Saturday, December 24, 2011

A financial nativity tale


A telling conversation with ghost of Christmas present

Christmas Eve at St Andrew's Square, in the centre of Edinburgh's financial district.
Wet snow falls on the scattering of tents housing the Occupy protesters. Jake Rice sweeps the slush out of the mess tent ... and onto the £300 hand-made shoes of Andrew Duncan, an investment banker.
AD: Jesus Christ!
JC: Oh, sorry. Didn't see you.
AD: Aye, well. You can now. And I'm bloody soaked.
JC: Um, but who ... what d'you want.
AD: Well, I was going to give you these bottles, but I'm tempted to drink them myself now.
JC: Why? You look like one of the people who've stolen 1% of the wealth. You're not from the tabloids again are you?
AD: No, and I've stolen a damn sight less of the wealth this year, I can tell you. Bonuses have been trashed by the crash.
(Sound of child crying.)
AD: Christ! you got kids here? In this?
JC: Only during the day.
AD: Yes I forgot, you lot all go home at night don't you – back to your warm middle-class beds.
JC: Actually we don't. I've been here for two months. Before that I was at St Paul's.
AD: Hear they've given up.
JC: No they haven't. They've agreed to move on rather than be forcibly removed in the New Year. We aren't going anywhere.
AD: OK, sorry. Look, I've been watching you here every day since you pitched up. Never believed you'd last. Which is why I'm bringing this crate. Just thought you deserved a bit of a winter warmer.
JC: That's kind of you, but I'm not sure we should really be taking donations from the people who've been wrecking the financial system, destroying public services and throwing people out of their homes.
AD: Ha, ha, ha! What school did you go to?
JC: That isn't the point. It's not where you come from that matters; it's what you do.
AD: Aye, well. I went to one of the worst schools in Edinburgh. We used to throw stones at people like you in your poncy blazers.
JC: Now it's my turn to tell you where to go ... If you don't understand why that doesn't matter then you can't possibly understand why we're here.
AD: Actually, I understand a lot better than you might think. Look, I'm sorry, I didn't come here for an argument or to jeer at you. As I say, in a curious way I respect what you are doing here. I'm glad someone's doing it.
JC: Why don't you join us then?
AD: Nah, I'm just not into that. I'm not a demo kind of person, never have been. Can't take it seriously.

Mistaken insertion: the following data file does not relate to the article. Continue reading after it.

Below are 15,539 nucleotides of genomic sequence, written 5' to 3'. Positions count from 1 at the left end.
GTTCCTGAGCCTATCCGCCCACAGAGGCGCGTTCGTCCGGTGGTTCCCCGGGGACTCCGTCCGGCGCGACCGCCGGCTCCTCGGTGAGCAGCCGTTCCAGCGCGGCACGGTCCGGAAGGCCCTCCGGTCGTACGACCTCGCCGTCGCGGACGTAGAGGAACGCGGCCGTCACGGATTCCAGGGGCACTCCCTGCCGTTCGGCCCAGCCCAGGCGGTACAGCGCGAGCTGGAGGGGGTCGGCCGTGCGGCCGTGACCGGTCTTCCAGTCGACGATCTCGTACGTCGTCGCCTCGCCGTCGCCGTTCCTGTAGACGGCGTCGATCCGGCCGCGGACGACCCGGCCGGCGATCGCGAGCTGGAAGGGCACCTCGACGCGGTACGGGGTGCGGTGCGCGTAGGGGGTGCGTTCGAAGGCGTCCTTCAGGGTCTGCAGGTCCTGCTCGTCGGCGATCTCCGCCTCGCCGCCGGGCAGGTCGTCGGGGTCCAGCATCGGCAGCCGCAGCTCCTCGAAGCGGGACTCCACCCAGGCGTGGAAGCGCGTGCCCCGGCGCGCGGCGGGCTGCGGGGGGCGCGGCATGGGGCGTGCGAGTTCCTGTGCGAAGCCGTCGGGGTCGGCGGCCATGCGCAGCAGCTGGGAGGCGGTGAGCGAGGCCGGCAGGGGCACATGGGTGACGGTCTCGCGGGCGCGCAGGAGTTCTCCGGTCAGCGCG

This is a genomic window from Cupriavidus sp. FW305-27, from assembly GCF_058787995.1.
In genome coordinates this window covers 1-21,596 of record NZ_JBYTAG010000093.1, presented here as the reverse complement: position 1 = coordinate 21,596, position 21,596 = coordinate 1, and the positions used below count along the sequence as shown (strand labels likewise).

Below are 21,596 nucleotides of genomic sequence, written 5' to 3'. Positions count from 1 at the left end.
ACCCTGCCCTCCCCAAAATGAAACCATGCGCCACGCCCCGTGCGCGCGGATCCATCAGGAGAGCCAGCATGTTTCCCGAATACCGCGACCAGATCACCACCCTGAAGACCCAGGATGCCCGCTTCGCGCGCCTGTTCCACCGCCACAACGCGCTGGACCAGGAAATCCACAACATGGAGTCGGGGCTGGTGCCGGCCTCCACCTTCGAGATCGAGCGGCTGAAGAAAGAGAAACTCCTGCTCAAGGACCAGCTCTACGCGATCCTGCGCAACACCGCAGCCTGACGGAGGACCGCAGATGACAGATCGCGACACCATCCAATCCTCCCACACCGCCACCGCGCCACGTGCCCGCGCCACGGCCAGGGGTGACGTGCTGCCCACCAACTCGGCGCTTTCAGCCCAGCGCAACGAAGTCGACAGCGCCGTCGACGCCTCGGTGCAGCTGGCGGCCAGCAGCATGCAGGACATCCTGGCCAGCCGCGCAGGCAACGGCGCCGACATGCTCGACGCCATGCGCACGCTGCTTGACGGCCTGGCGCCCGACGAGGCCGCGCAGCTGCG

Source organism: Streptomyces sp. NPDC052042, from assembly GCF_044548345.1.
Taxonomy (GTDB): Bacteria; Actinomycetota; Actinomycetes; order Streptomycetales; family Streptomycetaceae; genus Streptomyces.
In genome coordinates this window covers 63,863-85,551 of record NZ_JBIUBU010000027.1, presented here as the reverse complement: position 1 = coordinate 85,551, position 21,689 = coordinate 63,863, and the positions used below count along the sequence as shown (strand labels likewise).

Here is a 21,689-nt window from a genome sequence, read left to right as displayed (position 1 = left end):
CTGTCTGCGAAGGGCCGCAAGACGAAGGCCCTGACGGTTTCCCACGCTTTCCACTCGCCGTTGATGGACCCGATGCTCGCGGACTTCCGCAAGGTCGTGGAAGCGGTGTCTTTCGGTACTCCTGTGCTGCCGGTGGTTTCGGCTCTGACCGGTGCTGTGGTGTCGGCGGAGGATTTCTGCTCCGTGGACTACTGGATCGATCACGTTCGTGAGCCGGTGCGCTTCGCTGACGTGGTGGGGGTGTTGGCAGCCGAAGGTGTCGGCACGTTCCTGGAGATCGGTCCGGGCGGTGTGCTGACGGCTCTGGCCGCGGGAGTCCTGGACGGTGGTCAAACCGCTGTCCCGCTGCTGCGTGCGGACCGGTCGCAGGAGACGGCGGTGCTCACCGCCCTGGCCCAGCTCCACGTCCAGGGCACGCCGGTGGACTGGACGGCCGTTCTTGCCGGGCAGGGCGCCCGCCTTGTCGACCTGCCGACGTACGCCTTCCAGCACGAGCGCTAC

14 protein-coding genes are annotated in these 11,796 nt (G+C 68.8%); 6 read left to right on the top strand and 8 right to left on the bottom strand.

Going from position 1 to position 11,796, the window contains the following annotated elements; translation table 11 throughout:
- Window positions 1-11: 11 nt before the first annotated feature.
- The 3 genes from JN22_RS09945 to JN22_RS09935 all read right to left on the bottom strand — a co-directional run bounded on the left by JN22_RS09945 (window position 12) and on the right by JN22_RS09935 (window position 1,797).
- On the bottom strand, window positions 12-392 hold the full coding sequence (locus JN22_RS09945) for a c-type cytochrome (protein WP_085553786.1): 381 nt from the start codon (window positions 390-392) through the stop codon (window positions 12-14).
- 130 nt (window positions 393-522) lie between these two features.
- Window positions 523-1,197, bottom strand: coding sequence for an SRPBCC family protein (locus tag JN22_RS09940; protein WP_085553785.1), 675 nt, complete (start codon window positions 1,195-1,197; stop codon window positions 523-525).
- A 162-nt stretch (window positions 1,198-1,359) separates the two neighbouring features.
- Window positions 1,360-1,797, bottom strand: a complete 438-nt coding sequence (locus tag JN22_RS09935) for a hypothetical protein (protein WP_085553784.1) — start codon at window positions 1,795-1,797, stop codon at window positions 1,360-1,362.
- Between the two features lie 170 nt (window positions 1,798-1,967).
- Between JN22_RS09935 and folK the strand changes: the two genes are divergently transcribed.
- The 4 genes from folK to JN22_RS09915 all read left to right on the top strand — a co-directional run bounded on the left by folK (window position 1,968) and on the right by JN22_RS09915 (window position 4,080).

JC: What do you actually do?
AD: I work in financial derivatives – currency mainly, and a bit of securitisation – but that's all frozen up at the moment.
JC: So you're a speculator then.
AD: Not really. I try to predict what various currencies will be worth, then we short on exchange traded funds valued in euros. At any rate, that was what we did.
JC: What possible value can there be to society in speculating on currencies? Don't you realise how people like you have driven commodity prices so high that people in Africa are having to sell their bodies to eat?
AD: Look, I never made the system. Really, it's just a job. Actually, I'm one of the people who agree about a Tobin tax, you know a tax on currency transactions – like George Soros says.
JC: A Robin Hood tax? You?
AD: I hate that phrase, but yeah. Why not? You have stamp duty on houses. Currency is just a market, it's just like selling anything – clothes or food. You make a profit on the sale. If you didn't have markets you'd not have this tent.
JC: Actually, this came from Blacks which has just gone bust thanks to people like you.
AD: I'm not to blame for high-street shops being hit by the internet. That's you lot with your MacBook Pros. You don't realise how you are changing everything with those things.
JC: OK. But if you look at the crisis as a whole, it's got a lot to do with greed, lax regulation, inequality, tax avoidance ...
AD: Well, actually. I agree with a lot of what you say. It's been appalling. Those financial scandals: endowment mortgages, payment protection insurance, private pensions, precipice bonds ... It's an utter disgrace. Trouble is ordinary people just don't understand the financial system. The politicians don't either. Next year, this Government is going to introduce a new semi-compulsory pensions system for the low paid which has been designed entirely to protect the profits of the pension providers. Bet you'd never heard of the National Employment Saving Trust?